AUSTIN (KXAN) — According to the Centers for Disease Control and Prevention, respiratory syncytial virus, or RSV, affects about 97% of children by the age of two. 

“RSV on a national level causes 1.5 million outpatient visits. It causes 80,000 hospitalizations in kids less than five years of age every single year, and it causes 300 deaths in ages zero to five,” said Dr. Juanita Mora, an immunologist and American Lung Association Board Member.

This week, the American Lung Association launched a new campaign about RSV and the newly approved shot against it.

“This is the first year where we have a lot of hope, because we actually have a therapy now to help protect babies from getting so sick from RSV,” said Dr. Mora.

The CDC recommends the newly approved RSV antibody immunization for all infants younger than 8 months, born during or entering their first RSV season.

Dr. Mora stressed the importance of clarifying the monoclonal antibody is not a vaccine.

“So, with vaccines, it gives active immunity, which means your immune systems revved up to make the protection. Here, we’re giving you the protection already. So that way, it’s locked in their little body for five months, that way it can help fight off the RSV.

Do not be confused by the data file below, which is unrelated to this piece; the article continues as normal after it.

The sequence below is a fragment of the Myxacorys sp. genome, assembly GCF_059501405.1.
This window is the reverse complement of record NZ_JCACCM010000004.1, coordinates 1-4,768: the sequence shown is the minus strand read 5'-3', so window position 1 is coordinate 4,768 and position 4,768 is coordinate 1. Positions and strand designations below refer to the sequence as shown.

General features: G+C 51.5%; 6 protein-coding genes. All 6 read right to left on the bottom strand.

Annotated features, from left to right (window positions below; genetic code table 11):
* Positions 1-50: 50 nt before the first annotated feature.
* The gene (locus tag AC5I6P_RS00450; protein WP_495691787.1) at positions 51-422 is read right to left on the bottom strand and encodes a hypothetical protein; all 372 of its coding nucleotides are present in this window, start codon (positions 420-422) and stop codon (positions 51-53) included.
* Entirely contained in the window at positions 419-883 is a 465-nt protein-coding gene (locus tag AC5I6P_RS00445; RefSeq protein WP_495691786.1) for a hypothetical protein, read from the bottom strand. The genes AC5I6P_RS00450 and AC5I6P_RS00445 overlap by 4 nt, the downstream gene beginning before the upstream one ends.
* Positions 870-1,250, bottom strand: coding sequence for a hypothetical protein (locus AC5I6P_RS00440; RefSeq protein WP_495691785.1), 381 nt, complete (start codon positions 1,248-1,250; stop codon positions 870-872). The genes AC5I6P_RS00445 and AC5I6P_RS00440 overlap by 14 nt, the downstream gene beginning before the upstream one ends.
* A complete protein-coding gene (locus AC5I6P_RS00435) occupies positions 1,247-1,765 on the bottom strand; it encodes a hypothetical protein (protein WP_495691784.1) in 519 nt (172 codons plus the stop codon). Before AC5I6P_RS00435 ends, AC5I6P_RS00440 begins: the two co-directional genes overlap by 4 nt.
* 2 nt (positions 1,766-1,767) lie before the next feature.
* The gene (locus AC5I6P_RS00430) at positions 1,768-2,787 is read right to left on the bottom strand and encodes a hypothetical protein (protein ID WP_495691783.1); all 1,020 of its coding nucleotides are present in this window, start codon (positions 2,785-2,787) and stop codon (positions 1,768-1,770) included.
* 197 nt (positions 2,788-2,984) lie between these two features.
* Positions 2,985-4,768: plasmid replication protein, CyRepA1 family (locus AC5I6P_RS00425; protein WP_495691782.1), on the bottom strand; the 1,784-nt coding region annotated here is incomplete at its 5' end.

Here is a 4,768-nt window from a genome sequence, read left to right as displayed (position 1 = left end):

Additionally, the CDC recommends a dose of RSV antibody for children between the ages of 8 – 19 months entering their second RSV season who are in at least one of these groups:

  • Children who have chronic lung disease from being born premature and are requiring medical therapy for their lung disease
  • Children who are severely immunocompromised
  • Children with cystic fibrosis who have severe disease
  • American Indian and Alaska Native children

Dr. Mora asked parents to talk to their pediatrician first to make sure they have the immunization that she believes will save lives.

“In the studies, things to note, it decreased actual outpatient visits by 75% in babies who got this shot, and in decreased ICU stay or Intensive Care Unit stay by 90%. And I can’t tell you how scary it is for a lot of parents who have had their babies in an intensive care unit and now having a treatment just is such wonderful hope and news to give parents as a doctor who sees tons of RSV.”

RSV may not be severe when it first starts, according to the CDC but can become more severe a few days into the illness. Early symptoms of RSV to watch out for:

  • Runny nose
  • Eating or drinking less
  • Cough, which may progress to wheezing or difficulty breathing